Last Updated on May 6, 2015, by eNotes Editorial. Word Count: 933
Above all else, I Heard the Owl Call My Name is concerned with change, time, and the values human beings assign to them. The novel contrasts two cultures: the complex, extroverted white society that meets its needs by manipulating its surroundings, and the secretive, tradition- bound Native American society that lives in harmony with nature and accepts things as they are.
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Mark Bryan's bishop sends him to the Kwakiutl village, knowing that the young priest is dying of an unspecified disease. "Re-educated" by his experience among the Kwakiutl, Mark learns the relative value of time; the peace, happiness, and sense of accomplishment gained from suffering and struggling with others; and, although it is easily overlooked, the unity that exists between his Christian faith and the values of a "primitive" culture. As he strives to find acceptance among the tribe, Mark learns that gestures reflecting a sense of community—which he once thought of as meaningless rituals—are of essential importance in the village. He also learns that he must share in the white man's guilt regarding the mistreatment of Native Americans. Mark's education is very much the heart and soul of the novel. Receptive to the experience, he bears his self-doubt and soon begins to learn. He learns to live in tune with nature's cycle, to accept endurance and faith as guideposts to survival, to recognize that humanity and the animal kingdom are one and the same, and to embrace life as the sum of positive and negative experience. Even more essential to Craven's theme is that Mark's initial step toward understanding himself and his world is realizing what he does not know. As his consciousness changes, Mark finds himself accepted by his adopted society, which prepares him to grapple with the most difficult lesson of all—accepting death.
The author's conception of death is neither simple nor sentimental. The novel stresses that many kinds of death exist, some worse than bodily death. People sometimes suffer spiritual death, and cultural death may threaten whole societies, as demonstrated by the passing of the Kwakiutl way of life. Moreover, Craven shows that although the inevitability of death must be accepted, its finality is an open matter.
Past the village flowed the river, like time, like life itself, waiting for the swimmer to come again on his way to the climax of his adventurous life, and to the end for which he had been made.
At every level of the novel, rebirth follows death. Just as nature is reborn in spring, Mark's spirit becomes a living presence in the village after he leaves. Craven chooses as her chief symbol of this theme the salmon, called "the swimmer" by the villagers and the most important source of their livelihood. When the salmon hatches, it resists the current but eventually moves away from its birthplace. At the end of its life, it returns to the very same spot, deposits its eggs and dies there, thus renewing the life cycle. This event was so important to the northwestern Native Americans that they attributed immortality to "the swimmer" and, in an important ritual, returned its bones to the water, believing it would be resurrected.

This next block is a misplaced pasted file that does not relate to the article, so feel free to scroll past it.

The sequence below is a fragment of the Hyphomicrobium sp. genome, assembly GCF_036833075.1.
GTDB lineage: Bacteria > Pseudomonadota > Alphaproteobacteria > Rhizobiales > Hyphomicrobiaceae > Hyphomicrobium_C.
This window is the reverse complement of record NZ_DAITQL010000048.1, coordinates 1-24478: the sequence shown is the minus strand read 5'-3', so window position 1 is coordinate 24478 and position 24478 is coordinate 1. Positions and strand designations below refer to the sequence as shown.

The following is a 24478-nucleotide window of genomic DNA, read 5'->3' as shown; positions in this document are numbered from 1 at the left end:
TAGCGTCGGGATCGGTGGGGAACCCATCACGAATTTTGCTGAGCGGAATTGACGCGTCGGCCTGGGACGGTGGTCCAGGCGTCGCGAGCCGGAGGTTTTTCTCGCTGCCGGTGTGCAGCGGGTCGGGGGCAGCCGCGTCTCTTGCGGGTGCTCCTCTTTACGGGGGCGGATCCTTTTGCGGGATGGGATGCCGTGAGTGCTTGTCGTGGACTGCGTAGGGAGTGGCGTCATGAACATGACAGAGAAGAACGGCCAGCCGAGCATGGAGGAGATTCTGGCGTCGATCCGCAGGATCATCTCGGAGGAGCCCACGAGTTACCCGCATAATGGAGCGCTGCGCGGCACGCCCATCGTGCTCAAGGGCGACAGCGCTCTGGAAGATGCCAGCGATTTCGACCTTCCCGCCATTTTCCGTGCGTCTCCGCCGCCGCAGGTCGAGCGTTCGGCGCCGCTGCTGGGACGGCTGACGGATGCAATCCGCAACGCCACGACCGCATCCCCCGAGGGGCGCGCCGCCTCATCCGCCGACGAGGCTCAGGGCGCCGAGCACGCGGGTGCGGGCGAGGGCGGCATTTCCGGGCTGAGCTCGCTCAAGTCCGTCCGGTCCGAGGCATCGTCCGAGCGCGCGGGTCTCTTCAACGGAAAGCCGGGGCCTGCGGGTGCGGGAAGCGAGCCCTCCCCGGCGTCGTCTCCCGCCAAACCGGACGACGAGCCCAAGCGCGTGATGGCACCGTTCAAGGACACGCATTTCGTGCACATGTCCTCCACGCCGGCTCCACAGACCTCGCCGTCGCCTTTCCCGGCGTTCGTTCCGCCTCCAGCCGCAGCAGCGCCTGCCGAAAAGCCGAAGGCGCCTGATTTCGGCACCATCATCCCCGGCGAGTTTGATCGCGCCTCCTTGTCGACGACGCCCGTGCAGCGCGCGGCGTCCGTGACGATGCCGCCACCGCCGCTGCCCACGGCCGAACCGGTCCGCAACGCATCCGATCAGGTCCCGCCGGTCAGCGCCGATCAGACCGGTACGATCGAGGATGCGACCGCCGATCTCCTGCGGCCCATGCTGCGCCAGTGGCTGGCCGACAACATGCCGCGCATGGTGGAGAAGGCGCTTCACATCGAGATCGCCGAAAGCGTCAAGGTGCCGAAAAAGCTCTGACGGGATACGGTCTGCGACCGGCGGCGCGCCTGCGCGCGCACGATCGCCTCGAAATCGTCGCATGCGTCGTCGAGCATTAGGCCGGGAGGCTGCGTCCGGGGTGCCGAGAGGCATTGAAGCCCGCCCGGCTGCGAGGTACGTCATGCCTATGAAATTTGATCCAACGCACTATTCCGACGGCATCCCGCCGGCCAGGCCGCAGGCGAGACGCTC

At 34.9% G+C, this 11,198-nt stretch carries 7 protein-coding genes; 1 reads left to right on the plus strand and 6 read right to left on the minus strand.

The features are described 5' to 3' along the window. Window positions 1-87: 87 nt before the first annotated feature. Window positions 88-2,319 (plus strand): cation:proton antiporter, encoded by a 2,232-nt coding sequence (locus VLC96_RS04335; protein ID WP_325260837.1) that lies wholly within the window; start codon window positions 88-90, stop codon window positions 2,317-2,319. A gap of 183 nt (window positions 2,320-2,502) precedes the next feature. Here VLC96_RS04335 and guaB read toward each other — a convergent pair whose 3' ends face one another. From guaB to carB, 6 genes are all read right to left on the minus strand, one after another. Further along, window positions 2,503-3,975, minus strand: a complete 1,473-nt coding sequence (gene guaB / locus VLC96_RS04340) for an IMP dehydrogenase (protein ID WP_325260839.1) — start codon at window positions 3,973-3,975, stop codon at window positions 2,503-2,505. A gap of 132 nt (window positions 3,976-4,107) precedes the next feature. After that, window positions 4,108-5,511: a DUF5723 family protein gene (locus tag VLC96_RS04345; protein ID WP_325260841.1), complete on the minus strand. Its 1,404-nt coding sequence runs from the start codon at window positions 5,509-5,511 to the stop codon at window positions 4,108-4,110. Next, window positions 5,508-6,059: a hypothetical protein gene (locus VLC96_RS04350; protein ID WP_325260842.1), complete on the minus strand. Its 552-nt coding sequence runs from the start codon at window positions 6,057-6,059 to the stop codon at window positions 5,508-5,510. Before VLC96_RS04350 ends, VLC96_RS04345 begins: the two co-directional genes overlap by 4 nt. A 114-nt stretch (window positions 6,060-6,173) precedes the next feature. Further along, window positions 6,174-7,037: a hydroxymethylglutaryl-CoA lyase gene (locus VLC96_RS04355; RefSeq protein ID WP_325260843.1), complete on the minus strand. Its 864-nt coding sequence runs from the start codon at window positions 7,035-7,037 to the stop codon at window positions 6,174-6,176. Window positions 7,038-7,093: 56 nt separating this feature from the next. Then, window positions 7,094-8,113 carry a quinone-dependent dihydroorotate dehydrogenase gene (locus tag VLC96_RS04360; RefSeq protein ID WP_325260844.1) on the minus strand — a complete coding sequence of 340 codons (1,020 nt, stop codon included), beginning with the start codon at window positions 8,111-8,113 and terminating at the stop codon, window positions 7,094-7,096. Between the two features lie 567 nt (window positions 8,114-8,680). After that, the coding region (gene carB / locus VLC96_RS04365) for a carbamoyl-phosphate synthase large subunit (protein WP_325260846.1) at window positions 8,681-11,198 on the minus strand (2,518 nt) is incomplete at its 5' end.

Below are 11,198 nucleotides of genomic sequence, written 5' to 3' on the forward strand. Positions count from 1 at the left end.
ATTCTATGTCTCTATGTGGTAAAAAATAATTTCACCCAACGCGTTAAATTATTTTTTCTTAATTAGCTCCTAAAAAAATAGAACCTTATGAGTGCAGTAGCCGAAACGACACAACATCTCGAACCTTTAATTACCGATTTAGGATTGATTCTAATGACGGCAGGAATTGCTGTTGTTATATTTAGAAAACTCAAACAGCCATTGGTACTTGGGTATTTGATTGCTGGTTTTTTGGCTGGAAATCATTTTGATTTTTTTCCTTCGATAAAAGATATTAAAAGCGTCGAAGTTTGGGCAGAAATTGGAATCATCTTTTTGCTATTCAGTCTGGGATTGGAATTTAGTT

The motif of eternal death and rebirth is, at its foundation, not very different from traditional Christian belief. Indeed, Mark soon sees that hard work, community, and charity (typified by the Kwakiutl "potlatch") are as vital to the village as to the church congregation. The villagers, too, find it easy to integrate tribal tradition with Christian worship.
Craven challenges an industrial society to discover the reassurance, integrity, and awareness that can be found in a journey from everyday reality. Rather than trying to master the physical world and bend it to fit their needs, people should, the author implies, adapt to and learn from nature. Although the novel focuses on Mark, Craven populates it with the patient Kwakiutl: selfsacrificing old Marta; Mark's companion, Jim; Keetah and Gordon, the young people torn between two worlds; Old Peter, the carver who endures like the mountains; and George P., the tribal elder watching his dominion dissipate. In portraying characters from white society, Craven distinguishes between those who have the ability to understand a different culture and those who do not. The bishop and the veteran mission priest, Caleb, have attained some of the Kwakiutl wisdom, while the village's teacher, working for extra pay, shows no sense of community and seems to stand for the white man's belittlement and abuse of the Native American.
Mark's relationship with the young people is a significant facet of the novel. Craven emphasizes that it is important not only that the old culture survive but that it be revitalized. Mark encourages the adolescents to go out into the world but not to forget their heritage. The Kwakiutl must build a bridge, he says, not a boat that would simply take them away from their land and their culture. Keetah and her baby provide a good example of this bridge building: she conceives and gives birth to the baby outside the village because its father has opted for the white world, but then Keetah returns with her baby to the village. This chain of events also reinforces Craven's theme of rebirth.
In her autobiography, Craven notes that by the time the film version of I Heard the Owl Call My Name was completed, the village upon which the book was based had been almost entirely deserted. Yet, not long after, people began to return and restore the community, continuing in real life the endless cycle of death and rebirth that Craven describes in her novel.